by Lee Gray, Epsilon Chi (Elon U), International Vice President
We often talk about how AOII offers leadership experience, but I think the benefit is deeper.
Great leaders aren’t born, they are great followers first. Most articles, books and speakers focus on leadership lessons and leave out “followership” lessons as if somehow it is less important. Is it important? Why?
As a recently retired Brigadier General with 30 years in the U.S. Army, I served many leaders as a follower and then served as a leader. Followership lessons are critical to practice early and often. Being a good follower teaches you the details that matter, it teaches you how to become accountable and trustworthy. It is the training ground to learn, experiment and grow into a leader others will want to follow. A good follower is worth their weight in gold and I always gave them more responsibility and opportunity.
AOII is a voluntary organization, as is the U.S. Army. Both require an oath to follow their respective constitution, laws and rules. It’s a beautiful thing that we commit ourselves to our organization’s ideals. I love being a part of both!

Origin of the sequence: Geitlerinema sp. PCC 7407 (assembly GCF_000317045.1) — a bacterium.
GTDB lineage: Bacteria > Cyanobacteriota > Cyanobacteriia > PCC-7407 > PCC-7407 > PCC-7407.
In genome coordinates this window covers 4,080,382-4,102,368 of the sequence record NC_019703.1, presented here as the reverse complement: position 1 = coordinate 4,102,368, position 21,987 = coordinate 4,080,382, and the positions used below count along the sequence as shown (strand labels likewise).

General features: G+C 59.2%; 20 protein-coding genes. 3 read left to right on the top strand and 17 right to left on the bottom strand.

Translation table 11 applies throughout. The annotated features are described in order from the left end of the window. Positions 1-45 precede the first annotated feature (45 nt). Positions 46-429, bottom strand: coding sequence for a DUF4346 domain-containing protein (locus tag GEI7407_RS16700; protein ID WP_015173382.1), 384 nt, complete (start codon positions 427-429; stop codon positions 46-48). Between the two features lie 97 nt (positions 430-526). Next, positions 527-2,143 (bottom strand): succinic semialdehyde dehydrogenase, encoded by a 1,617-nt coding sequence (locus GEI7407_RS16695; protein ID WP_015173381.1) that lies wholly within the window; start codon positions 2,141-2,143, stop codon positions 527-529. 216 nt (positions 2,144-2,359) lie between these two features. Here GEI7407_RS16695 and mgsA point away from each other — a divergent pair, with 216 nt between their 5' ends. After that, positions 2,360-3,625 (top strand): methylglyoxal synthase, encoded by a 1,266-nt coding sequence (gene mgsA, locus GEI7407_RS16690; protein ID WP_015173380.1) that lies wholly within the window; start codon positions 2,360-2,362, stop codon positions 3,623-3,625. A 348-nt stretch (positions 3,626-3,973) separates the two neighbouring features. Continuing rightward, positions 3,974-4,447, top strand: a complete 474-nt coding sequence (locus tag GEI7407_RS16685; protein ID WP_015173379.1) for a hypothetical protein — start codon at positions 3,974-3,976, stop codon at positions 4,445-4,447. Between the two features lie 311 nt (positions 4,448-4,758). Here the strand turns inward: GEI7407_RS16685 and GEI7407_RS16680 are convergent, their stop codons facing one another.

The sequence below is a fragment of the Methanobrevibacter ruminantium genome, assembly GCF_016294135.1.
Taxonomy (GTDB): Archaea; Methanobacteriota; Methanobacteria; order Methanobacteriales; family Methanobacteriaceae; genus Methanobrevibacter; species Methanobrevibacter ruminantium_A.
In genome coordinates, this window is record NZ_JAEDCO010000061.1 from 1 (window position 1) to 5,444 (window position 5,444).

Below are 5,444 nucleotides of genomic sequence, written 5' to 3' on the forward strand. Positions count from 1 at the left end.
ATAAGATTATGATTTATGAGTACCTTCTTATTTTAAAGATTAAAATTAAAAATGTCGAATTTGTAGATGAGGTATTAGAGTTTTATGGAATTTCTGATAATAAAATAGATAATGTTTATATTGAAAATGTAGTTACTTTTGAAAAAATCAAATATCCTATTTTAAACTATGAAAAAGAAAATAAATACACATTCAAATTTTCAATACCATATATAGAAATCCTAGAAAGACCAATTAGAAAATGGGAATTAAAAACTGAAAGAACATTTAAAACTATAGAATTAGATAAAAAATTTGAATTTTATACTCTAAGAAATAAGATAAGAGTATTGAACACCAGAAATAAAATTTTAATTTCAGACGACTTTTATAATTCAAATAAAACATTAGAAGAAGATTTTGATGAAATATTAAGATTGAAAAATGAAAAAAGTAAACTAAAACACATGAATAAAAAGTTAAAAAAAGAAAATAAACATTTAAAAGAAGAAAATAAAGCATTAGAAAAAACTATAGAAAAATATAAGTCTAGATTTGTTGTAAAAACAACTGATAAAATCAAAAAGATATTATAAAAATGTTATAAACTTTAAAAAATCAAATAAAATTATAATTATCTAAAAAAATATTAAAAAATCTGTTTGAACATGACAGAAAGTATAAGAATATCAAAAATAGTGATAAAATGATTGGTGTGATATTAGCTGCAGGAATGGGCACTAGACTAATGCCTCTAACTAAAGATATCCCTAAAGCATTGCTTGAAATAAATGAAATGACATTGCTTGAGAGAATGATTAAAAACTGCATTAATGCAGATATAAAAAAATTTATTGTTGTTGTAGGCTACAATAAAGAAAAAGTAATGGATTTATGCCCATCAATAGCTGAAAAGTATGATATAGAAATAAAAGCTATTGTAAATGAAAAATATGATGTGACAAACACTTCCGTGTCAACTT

Our organization is more than just volunteers, it needs structure and processes, so we elect, appoint or hire people to get the work of the fraternity done. As I think about our collegiate chapters and their officers, I reflect on my time at Epsilon Chi (Elon U) not realizing I was learning how to follow and lead in my own chapter’s roles and duties. This created a solid foundation for my military and civilian careers. Today, I want our collegians and volunteers to recognize how important and what an honor being a good follower really is, and that it is a sign of respect, love and character to support one another.
I feel so strongly about how important followership is for leadership development that in my professional career I often put it in writing when doing periodic counseling with my subordinate officers. Many people may have seen this list floating around the internet or in print, and I can tell you from experience they work and are critical “followership” traits. I cultivated these traits early in my life and I know they made a huge difference in my performance and ultimately continued to open doors as my skills and experience grew. This great article also provides more context to each “trait.”
Here is how to become the best follower you can, a critical step to being a good leader!
10 Things (Traits) That Require Zero Talent
- Being on time
- Work Ethic
- Body Language
- Being Coachable
- Doing Extra
- Being Prepared